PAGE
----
In this study, the experts believed that husbands’ authorization for participation of their wives in medical research is an important matter according to the particular cultural context of Iranian society. Husbands’ authorization for participation of their wives in research mentioned as an important issue by experts. Although husbands’ authorization for participation of their wives in research violates participants’ rights, in rare circumstances including particular socio-cultural  status, legal requirements, research on pregnant women and their fetuses and also nursing women, husbands’ agreement is necessary (6, 30.(
Gender sensitive research which was pointed out by the majority of expert panel members is one of the most problematic issues in RH research. They believed that research should not be conducted on women only based on their reproductive issues and the benefits of research should be obvious. Gender sensitive research refers to how does the technology, intervention or behavior fit in woman’s and men’s lives. Department of Reproductive Health and Research (RHR) of United Nations (UN) confirmed that intervention or research should not accompany with gender inequality (30).
In this study the experts emphasized on avoiding all discrimination through conducting the research. Therefore ethical principles emphasis that research should be conducted without any discrimination based on sex, age, ethnicity, race, religion, socio-cultural and health status of the participants. Women are particularly vulnerable to personal harm or discrimination because of existing unequal power relationships in the society that may act as a barrier against women's self-determination (6, 7).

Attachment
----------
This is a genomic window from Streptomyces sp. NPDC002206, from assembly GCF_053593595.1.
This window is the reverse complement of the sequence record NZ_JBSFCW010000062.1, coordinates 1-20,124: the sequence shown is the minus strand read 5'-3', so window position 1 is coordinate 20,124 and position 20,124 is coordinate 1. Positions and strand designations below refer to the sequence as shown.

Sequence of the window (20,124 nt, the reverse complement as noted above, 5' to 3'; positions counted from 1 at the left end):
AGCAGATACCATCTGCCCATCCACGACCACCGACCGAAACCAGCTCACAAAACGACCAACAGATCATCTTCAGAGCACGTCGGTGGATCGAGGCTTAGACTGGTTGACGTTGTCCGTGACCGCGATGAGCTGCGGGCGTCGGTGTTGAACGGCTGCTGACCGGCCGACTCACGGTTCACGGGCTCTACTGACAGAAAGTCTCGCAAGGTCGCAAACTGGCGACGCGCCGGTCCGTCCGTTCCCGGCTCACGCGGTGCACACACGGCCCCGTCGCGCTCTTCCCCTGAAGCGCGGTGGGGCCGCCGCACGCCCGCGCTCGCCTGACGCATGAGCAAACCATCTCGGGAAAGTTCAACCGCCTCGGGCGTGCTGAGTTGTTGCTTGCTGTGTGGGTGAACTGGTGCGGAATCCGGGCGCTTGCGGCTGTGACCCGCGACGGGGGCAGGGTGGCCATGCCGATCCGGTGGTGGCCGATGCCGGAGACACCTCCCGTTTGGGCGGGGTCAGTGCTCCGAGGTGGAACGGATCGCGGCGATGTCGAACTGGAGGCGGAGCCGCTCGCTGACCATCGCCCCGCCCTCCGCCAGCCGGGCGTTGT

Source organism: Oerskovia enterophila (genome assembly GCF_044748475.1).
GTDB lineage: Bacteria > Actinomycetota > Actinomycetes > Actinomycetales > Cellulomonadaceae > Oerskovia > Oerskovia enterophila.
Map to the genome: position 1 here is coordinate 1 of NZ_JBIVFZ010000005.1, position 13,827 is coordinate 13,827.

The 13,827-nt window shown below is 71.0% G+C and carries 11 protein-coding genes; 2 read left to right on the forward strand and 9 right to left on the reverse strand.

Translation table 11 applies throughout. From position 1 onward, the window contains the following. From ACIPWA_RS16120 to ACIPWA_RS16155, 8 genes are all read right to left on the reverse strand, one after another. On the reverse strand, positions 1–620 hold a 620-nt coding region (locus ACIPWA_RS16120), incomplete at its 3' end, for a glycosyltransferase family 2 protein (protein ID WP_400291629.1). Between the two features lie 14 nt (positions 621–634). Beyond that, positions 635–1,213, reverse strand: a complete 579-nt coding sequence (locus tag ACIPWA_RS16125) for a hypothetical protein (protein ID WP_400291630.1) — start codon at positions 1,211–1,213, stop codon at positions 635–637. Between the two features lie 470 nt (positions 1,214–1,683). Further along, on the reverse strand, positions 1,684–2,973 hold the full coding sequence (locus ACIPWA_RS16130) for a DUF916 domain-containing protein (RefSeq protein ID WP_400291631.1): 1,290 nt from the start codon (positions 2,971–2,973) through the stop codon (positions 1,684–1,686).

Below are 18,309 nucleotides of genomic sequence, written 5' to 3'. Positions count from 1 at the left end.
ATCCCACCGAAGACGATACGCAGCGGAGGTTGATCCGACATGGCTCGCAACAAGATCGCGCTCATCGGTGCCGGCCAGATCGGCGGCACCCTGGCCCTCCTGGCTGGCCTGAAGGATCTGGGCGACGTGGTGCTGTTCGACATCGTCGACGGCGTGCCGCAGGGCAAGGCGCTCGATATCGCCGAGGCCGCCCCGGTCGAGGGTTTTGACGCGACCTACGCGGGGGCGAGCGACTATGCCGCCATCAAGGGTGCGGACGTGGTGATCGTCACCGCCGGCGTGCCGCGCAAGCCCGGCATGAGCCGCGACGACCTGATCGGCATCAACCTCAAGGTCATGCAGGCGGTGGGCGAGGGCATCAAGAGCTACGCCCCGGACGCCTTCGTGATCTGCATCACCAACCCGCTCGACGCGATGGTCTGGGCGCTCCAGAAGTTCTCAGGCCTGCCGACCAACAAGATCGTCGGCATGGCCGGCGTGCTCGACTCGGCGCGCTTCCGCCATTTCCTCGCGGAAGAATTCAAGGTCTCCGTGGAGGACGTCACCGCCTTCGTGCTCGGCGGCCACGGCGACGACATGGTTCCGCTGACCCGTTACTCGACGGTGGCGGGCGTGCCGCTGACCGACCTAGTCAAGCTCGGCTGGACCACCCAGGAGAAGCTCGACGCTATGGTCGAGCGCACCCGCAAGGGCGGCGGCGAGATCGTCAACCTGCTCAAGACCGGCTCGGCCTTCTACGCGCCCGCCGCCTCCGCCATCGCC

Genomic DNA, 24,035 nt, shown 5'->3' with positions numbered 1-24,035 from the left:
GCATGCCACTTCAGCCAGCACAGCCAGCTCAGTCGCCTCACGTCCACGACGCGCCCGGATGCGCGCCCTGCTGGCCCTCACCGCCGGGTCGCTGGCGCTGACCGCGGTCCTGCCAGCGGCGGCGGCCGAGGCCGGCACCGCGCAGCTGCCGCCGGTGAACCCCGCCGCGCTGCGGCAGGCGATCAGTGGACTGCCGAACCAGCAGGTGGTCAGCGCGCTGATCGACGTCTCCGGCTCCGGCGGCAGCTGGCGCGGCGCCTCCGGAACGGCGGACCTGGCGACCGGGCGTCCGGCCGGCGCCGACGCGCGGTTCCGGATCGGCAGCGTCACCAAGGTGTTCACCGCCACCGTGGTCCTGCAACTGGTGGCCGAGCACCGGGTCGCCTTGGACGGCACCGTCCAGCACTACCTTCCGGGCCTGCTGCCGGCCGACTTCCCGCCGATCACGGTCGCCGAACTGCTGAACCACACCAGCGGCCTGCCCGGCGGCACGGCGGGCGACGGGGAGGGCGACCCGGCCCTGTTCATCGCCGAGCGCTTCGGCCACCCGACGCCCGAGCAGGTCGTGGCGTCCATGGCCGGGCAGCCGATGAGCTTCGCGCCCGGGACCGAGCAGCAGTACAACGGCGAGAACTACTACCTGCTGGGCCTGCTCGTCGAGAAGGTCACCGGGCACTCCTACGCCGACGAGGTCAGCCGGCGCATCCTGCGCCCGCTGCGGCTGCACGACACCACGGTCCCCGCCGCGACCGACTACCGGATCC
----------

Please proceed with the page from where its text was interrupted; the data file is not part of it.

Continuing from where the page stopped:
Research on women in reproductive age was introduced as a problematic matter in this study by expert panel members. In ethics literature, research on women of reproductive age has been addressed with many significant concerns too (6, 11). Increasing research on prenatal screening and treatment methods accompany with many serious ethical challenges. Also a variety of modern ARTs are frequently introduced in clinical practice without an appropriate evaluation of their effectiveness or safety. According to The European Society of Human Reproduction, research on these topics should be conducted through well-designed research and long-term follow-up studies (7, 31).
Health status of women such as women with malignant diseases was emphasized by expert panel members. Involving participants in cancer clinical trials usually has been associated with arguments for all investigators. Women with cancer have a greater risk for participation in inappropriate research because they may seek every tool for treating their disease (6, 32). In recent years complementary medicine are frequently used for cancer care in the Middle East without enough approved outcomes (33). Thus, in the new trends, practitioners’ instruction should be carried out through appropriate instruction regarding participants’ safety and ethical concerns (2, 32).
Conflict of interest was declared as a major problematic issue by the great numbers of experts. They believed that it is an inevitable matter in research but researchers should have enough skills to manage the issue of conflict of interest appropriately. Since research has a collaborative and interdisciplinary nature therefore it involves several individuals from various disciplines and various organizations, all of them should collaborate with respect to the interest and trust (18). According to the study findings, the expert panel members believed that disclosure and consulting with related professional societies is an ethical and logical approach against conflict of interest.